Hidden or NotHidden
    If the Hidden attribute is defined then the directory will not be made known to the user.
    Example Attributes Hidden
    D i r e c t o r y
    Function Marks the start of a directory definition.
    Syntax Directory <DirectoryName>
    Remarks The Directory statement specifies the start of a directory definition with the name specified.
    The Directory statement enables the Directory commands an EndDirectory statement is encountered.
    See also EndDirectory
    Example Directory PSYQSRC
    E n d D i r e c t o r y
    Function Marks the end of a directory definition.
    Syntax EndDirectory
    Remarks The EndDirectory statement closes the definition of a directory record and returns control to the previous command
    level.
    Example EndDirectory



    F i l e
    Function Marks the start of a file definition.
    Syntax File <ISOFileName> [<Version>]
    Default If the version number is not specified then it defaults to 1.
    Remarks The File statement specifies the start of a ISO file definition with the name specified.
    The File statement enables the File commands until an EndFile statement is encountered.
    For an XA disc the version must be 1.
    See also EndFile
    Example File MONSTERS.GPH 2
    G a p
    Function Places empty sectors within the hierarchy definition.
    Syntax Gap <Num Empty Sectors>
    Remarks The Gap statement places an empty area within the hierarchy definition of length NumEmptySectors. This can be
    used to position files explicitly within the image.
    Example Gap 20
    M i n L e n g t h
    Function Specifies the minimum number of bytes of the directory record.
    Syntax MinLength <Length>
    Default If no command is encountered then MinLength defaults to zero.
    Remarks This statement specifies a minimum size of directory structure that the actual record will be blank filled to.
    This directory record may then be further zero filled to take it to a frame boundary.
    Add Length will always be performed before MinLength. Therefore a directory of say 10 files will produce a directory
    structure of about 400 bytes. An Add Length of 1800 bytes will increase this size to 2200 bytes. A MinLength of 2048
    will have no effect but the final directory structure will be written in 2 x 2048 bytes blocks (i.e. 2 frames).
    See also AddLength
    Example MinLength 512



    R e c o r d i n g D a t e
    Function Logs the recording date of the directory with the specified date and time.
    Syntax RecordingDate <Date> <Time> [<Offset>]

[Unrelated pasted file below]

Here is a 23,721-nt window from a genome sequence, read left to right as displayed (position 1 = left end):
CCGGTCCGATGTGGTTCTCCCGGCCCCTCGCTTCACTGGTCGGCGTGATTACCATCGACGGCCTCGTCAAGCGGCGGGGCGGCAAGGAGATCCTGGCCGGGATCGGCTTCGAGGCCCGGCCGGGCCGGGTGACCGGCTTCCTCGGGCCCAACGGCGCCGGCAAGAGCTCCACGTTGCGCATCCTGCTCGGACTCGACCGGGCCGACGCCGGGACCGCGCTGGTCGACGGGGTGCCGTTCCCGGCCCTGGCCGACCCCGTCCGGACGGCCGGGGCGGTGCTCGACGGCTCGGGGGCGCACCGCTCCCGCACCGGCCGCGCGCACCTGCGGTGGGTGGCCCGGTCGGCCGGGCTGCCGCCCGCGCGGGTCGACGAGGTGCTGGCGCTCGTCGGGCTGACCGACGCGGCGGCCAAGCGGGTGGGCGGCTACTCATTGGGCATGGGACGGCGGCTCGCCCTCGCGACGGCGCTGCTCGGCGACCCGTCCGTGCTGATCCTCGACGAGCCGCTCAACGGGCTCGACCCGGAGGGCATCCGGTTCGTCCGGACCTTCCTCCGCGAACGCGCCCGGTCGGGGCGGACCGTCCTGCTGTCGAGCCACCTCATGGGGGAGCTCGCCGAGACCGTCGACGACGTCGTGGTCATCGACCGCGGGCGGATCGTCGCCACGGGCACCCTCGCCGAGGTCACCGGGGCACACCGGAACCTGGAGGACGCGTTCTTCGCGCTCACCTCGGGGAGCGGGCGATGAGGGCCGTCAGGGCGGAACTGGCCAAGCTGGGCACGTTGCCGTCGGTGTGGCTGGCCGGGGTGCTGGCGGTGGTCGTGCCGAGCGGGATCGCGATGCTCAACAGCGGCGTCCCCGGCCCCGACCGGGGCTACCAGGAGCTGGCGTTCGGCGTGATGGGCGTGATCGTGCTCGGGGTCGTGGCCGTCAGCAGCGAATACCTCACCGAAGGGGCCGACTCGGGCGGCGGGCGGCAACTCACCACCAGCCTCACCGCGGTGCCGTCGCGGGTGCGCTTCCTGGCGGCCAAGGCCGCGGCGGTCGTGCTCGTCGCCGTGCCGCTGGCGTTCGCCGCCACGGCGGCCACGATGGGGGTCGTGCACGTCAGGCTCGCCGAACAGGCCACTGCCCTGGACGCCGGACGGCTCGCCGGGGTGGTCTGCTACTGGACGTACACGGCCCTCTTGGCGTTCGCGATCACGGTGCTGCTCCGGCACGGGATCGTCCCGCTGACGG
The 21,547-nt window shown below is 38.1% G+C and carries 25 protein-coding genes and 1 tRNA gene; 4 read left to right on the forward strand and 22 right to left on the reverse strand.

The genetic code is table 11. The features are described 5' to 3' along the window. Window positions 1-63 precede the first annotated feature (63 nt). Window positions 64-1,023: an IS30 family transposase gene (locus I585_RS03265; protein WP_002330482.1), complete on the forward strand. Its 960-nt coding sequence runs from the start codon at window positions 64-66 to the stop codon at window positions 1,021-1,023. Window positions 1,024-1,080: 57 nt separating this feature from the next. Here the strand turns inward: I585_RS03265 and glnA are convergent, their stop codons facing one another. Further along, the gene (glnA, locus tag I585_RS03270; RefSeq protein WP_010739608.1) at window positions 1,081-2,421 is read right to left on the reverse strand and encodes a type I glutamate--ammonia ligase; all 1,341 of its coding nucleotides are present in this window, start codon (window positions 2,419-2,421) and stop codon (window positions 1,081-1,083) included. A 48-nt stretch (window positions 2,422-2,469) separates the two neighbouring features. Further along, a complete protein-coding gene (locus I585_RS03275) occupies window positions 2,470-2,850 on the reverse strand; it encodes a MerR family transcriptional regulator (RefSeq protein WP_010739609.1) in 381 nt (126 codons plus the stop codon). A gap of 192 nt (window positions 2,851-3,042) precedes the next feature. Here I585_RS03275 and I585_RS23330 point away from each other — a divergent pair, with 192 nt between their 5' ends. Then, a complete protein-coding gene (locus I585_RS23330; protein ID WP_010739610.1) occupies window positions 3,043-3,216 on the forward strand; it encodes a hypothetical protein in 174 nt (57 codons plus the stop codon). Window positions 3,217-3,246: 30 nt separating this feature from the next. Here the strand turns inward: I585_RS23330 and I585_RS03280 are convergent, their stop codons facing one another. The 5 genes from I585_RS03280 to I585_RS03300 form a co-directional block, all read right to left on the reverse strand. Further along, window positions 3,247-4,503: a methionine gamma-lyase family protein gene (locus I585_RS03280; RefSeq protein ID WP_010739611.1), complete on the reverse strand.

Default If no recording date and time is given then the date and time of creation of the directory record will be used.
    If no offset is specified then the default greenwich offset will be used.
    Remarks This statement specifies the date, time and specific greenwich offset of the directory record. Any valid date time can
    be input.
    Dates must be specified in the following format:
    MM/DD/YYYY
    Times must be specified in the following format:
    HH:MM:SS:hh
    The specific greenwich offset must be specified in exactly the same format as for the GreenwichOffset command.
    See also GreenwichOffset
    Example RecordingDate 01/26/1963 06:45:00:00 0





    S o u r c e D i r e c t o r y
    Function Searches the specified directory and files within it to recreate the structure and contents in the image.
    Syntax SourceDirectory <DOSDirectory> [<Att1>] [<Att2>] [...]
    Default The command has the following defaults:
    Subroutines will not be recursed.
    All files will be included.
    No additional spare space will be generated.
    Remarks This statement can be used to copy whole directory hierarchies directly into the present directory.
    If the keyword ‘SubDirectories’ appears as one of the attributes then all subdirectories of the named DOS directory will
    be searched recursively copying all the valid filenames to the image.
    If the keyword ‘IncludeWilds’ appears then the command will only retrieve files from the directory and sub-directories
    complying to the format(s) of those attributes that are wildcard definitions.
    If the keyword ‘ExcludeWilds’ appears then the command will only retrieve files from the directory and sub-directories